The US has no immediate way to slash the price Americans are paying for gasoline, and is considering other proposals such as trying to set a lower price for sale of Russian crude, President Joe Biden said.
“The idea we’re going to be able to, you know, click a switch and bring down the cost of gasoline is not likely in the near-term, nor is it with regard to food,” Biden told reporters at the White House on Wednesday.
High prices for gas and food have emerged as an explosive political problem for Biden, whose party faces the loss of one or both chambers of Congress in November’s midterm elections.
Gas prices in the US now average $4.67 a gallon, a record, according to the American Automobile Association.
The US has tapped strategic reserves to try and limit the pain, and Biden asserted Wednesday that his administration’s efforts helped keep prices at the pump from going even higher.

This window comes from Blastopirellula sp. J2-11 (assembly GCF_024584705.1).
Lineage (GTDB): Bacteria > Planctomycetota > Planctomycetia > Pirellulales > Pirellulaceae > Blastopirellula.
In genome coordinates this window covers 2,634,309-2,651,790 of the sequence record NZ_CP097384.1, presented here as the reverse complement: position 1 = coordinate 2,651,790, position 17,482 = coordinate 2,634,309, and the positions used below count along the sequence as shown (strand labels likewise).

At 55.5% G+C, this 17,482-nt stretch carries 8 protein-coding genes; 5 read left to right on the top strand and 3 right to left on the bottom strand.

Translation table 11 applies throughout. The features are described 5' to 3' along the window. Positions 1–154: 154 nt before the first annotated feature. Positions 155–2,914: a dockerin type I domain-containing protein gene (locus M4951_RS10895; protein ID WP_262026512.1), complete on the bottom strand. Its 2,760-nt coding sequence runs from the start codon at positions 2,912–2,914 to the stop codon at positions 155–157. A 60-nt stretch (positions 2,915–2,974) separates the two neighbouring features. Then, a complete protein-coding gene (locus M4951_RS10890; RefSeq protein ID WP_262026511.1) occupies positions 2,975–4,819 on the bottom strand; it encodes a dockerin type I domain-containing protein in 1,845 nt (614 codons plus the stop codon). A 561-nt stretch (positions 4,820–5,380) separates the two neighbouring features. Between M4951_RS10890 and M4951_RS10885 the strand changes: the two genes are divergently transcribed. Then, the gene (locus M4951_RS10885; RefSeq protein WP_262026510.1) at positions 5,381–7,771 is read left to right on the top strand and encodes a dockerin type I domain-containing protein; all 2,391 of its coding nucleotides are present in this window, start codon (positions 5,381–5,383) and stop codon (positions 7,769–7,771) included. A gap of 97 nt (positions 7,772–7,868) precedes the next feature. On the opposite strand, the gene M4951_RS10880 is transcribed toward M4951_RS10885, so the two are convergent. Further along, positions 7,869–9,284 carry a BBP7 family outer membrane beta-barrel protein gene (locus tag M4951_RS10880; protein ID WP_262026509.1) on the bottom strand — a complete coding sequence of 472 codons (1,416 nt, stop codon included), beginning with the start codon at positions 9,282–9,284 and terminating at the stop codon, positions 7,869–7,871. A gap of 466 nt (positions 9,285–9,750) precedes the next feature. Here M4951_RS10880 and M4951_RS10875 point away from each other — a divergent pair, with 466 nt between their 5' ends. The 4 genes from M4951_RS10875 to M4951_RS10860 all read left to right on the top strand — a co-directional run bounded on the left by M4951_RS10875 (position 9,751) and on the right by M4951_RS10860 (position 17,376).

With Europe moving toward curtailing its purchases of Russian oil, Biden signalled the US could allow certain Russian crude sales to be subjected to a price cap.
“There’s a whole lot of consideration going on about what can be done to maybe even purchase the oil but at a limited price, so that it has to be sold — there’d be an overwhelming need for the Russians to sell it and it would be sold for a significantly lower price than the market is generating now,” he said. “There’s a lot going on right now.”
He gave no further detail.
Biden said the pain extends to food prices, and that US officials are continuing to try to free grain that’s been trapped by Russia’s invasion of Ukraine, typically a major food exporter.
“We’re trying to work through, you know, a war. We’re trying to work through how we can get that harbour opened, and get the tens of thousands of tons of grain that are there. The same with gasoline,” he said.